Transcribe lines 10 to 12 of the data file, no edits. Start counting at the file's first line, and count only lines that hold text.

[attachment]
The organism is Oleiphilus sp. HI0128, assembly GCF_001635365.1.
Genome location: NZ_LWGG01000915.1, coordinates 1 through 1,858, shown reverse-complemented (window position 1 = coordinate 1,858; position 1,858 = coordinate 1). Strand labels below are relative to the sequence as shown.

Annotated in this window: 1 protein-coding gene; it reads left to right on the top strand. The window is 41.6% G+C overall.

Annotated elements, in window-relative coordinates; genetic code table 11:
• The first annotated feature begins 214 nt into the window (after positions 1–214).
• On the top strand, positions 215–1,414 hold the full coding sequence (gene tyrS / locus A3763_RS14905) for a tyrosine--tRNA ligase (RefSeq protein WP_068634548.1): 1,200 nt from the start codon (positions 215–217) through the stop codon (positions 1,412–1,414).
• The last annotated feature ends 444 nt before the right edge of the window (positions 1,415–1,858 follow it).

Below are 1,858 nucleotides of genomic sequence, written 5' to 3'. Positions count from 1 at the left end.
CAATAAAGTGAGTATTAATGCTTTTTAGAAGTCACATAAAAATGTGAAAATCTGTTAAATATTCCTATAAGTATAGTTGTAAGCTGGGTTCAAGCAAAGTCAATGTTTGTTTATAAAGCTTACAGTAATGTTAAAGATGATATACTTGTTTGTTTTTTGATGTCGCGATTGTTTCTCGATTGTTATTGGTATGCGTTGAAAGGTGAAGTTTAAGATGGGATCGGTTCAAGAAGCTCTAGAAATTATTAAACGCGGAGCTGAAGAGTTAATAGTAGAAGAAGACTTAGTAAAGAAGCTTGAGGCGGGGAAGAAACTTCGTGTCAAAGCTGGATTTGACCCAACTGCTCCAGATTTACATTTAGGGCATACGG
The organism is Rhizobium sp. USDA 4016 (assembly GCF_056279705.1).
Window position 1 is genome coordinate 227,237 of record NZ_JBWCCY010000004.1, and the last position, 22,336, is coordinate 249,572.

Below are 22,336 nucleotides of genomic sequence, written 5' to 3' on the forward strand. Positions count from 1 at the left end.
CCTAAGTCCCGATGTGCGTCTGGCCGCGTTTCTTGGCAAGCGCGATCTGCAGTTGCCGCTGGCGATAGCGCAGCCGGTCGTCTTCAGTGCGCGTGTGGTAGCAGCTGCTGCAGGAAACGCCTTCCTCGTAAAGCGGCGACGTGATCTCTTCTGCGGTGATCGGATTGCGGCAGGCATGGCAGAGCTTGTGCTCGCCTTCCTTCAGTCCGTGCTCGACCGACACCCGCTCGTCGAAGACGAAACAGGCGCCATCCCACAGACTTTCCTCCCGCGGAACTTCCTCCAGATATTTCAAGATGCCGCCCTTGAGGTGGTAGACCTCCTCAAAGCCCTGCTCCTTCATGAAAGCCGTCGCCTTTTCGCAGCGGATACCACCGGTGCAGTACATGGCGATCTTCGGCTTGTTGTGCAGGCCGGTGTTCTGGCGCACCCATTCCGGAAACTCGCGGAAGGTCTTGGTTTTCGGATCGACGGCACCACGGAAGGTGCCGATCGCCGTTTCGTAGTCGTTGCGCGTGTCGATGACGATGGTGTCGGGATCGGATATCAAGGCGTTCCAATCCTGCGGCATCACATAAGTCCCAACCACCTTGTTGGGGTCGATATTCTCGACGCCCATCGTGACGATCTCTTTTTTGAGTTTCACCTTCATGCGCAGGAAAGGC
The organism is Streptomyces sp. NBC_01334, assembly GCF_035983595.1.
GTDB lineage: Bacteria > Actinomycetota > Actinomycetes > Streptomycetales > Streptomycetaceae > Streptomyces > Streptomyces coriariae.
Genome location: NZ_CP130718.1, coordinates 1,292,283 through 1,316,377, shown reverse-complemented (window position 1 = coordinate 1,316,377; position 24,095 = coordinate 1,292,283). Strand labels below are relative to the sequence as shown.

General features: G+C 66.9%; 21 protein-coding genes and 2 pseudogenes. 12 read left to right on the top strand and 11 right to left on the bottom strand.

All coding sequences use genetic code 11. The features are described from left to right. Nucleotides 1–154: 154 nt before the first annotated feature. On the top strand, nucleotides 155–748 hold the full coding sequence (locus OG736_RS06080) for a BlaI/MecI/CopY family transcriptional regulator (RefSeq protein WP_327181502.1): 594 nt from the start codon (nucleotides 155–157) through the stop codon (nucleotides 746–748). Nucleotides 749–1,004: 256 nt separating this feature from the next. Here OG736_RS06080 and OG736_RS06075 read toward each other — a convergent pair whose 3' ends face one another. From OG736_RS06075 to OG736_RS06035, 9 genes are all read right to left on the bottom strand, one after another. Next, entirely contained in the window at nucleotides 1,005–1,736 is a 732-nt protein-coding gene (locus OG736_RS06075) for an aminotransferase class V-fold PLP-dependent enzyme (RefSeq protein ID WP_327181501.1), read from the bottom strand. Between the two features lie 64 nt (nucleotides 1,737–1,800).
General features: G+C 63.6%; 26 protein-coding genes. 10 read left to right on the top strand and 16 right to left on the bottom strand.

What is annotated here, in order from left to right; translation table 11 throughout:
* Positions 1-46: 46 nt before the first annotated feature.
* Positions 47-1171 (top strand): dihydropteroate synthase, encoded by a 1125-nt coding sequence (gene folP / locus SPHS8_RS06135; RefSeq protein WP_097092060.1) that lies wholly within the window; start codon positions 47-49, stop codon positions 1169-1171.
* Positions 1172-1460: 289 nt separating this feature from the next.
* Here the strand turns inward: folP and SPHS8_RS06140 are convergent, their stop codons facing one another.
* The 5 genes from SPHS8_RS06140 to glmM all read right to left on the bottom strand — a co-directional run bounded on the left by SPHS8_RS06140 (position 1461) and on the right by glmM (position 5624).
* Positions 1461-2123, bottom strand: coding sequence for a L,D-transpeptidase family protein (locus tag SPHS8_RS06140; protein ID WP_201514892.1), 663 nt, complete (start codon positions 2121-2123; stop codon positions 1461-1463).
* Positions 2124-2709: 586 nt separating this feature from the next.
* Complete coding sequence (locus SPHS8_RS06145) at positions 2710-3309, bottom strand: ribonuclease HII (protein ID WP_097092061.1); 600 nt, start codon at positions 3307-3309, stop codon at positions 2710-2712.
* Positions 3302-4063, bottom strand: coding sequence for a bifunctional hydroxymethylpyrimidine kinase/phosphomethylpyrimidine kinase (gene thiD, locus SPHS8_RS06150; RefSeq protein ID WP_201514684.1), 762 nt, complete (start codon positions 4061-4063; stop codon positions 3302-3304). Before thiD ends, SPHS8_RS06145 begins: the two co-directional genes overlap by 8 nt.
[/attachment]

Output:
The organism is Rhizobium sp. USDA 4016 (assembly GCF_056279705.1).
Window position 1 is genome coordinate 227,237 of record NZ_JBWCCY010000004.1, and the last position, 22,336, is coordinate 249,572.

Below are 22,336 nucleotides of genomic sequence, written 5' to 3' on the forward strand. Positions count from 1 at the left end.